The automaton named The Writer was built by a family watchmaker business in France in 1774, and is just one of a series of clockwork-powered machines created around the world during that period. The Writer sits at a desk, dips a quill pen into a dish of ink, and then slowly and delicately writes beautiful cursive text onto a pad of paper on the desk. You can see a full description and pictures on the IW Magazine website.
OK, so clockwork automatons and toys had already been around for ages at that time. What struck me about The Writer is that the mechanism uses a large wheel containing details of the letters that will be written. But the segments of the wheel are removable and replaceable, so they can be changed at any time to write completely different text. It's effectively a stored program computer that converts a set of instructions into some recognizable output.
Yes, you can argue that it's a fairly simple transformation from program to output; there is no intermediate processing as such. Each interchangeable segment of the control wheel simply defines the set of movements of the automaton's hand. It's not a general purpose computer either - you can't tell it to play chess, or calculate the trajectory of a cannonball. But it's a fascinating stage in the development of adaptable stored program machines.
Mind you, the documentary also showed an automaton called The Turk, built in 1770, that supposedly could play chess - and could even beat the most skillful players of the time. This completely astounded those who saw it in action, and certainly would have been an incredible achievement if it hadn't turned out to be powered by a real human chess player hidden inside.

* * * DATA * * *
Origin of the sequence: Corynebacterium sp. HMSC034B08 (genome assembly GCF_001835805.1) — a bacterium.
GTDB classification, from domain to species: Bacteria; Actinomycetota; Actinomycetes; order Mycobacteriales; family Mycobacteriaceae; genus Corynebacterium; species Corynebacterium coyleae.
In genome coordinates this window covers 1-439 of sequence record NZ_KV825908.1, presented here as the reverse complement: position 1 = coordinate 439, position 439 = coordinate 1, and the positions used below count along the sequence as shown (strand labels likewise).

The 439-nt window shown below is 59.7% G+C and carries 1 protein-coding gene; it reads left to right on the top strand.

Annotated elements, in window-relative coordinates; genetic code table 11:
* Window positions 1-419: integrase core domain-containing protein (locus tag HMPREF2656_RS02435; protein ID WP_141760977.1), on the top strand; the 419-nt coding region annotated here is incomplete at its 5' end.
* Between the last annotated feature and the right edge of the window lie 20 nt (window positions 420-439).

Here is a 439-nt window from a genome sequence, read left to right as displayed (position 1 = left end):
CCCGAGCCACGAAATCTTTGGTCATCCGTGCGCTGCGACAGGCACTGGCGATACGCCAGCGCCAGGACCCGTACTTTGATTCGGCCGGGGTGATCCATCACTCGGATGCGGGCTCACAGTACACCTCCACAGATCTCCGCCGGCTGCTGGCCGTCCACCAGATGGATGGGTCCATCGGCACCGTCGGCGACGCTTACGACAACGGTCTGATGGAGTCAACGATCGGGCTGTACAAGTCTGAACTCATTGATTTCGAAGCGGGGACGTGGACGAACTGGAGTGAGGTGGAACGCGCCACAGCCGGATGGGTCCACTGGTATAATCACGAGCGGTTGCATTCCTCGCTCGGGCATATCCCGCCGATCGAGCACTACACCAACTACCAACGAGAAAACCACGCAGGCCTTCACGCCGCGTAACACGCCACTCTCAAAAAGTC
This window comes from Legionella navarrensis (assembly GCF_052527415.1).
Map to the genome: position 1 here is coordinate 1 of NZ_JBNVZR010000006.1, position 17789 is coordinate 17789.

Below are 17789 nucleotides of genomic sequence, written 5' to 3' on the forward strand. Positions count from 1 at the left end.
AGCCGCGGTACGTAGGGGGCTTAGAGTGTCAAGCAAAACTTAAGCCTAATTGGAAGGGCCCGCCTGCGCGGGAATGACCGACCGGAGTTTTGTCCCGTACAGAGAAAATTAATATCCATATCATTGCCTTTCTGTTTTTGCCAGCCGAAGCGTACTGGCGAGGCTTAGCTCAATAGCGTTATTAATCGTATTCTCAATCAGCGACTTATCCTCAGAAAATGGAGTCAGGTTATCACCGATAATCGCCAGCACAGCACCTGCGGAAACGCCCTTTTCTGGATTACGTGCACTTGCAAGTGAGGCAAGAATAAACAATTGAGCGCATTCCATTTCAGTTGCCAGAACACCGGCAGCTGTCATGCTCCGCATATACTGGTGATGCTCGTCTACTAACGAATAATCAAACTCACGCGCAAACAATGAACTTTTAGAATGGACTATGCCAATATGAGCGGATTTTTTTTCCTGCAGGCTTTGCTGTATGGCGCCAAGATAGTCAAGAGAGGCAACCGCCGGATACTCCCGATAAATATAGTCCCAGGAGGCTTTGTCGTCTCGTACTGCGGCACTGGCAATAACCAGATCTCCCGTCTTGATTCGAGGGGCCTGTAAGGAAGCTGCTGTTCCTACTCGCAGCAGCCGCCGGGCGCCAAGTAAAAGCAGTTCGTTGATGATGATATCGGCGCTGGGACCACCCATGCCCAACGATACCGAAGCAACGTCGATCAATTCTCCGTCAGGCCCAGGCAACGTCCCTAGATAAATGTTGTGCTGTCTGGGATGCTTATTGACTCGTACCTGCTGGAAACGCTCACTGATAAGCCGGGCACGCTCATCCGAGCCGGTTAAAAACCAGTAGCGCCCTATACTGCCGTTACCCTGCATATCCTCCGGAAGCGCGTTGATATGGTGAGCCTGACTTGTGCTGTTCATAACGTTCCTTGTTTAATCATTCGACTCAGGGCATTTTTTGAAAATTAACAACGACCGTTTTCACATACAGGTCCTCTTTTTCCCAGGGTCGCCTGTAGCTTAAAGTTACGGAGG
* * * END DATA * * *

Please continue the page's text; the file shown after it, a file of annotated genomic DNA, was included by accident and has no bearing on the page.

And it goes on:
The documentary was produced by the BBC here in the UK, written and presented by the enigmatic Simon Schaffer, and you can even see a clip of The Writer on the program's website page. Yet, in a remarkable contrast to the capabilities of our ancestors, news this week revealed that the BBC has removed the clock showing the current time from all of its website pages.
Why? Because somebody complained that all it did was show the time on the origin server that generated the page, which might not be accurate for the location of the viewer (and presumably, if they left the page open for a few minutes, would be the wrong time anyway). The comment from the official BBC spokesperson was that it would take 100 developer days to change it so that the clock showed the correct time, and this could not be justified.